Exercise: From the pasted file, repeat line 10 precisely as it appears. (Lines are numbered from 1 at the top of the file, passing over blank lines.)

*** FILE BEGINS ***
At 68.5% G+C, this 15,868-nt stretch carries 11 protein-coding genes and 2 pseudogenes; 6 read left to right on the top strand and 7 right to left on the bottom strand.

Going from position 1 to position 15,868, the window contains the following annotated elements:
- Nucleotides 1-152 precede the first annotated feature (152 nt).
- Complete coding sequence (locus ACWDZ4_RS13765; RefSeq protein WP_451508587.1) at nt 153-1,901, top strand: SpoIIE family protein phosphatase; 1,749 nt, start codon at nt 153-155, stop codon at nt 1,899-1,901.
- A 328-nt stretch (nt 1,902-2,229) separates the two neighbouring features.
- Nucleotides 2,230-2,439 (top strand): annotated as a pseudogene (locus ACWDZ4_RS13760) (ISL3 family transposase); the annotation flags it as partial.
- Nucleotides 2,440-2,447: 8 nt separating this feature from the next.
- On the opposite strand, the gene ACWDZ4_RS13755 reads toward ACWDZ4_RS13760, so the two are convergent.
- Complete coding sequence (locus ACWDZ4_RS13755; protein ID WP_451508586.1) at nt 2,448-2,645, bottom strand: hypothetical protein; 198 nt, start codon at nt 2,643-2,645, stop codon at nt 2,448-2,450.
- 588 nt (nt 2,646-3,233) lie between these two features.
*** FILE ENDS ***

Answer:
- 588 nt (nt 2,646-3,233) lie between these two features.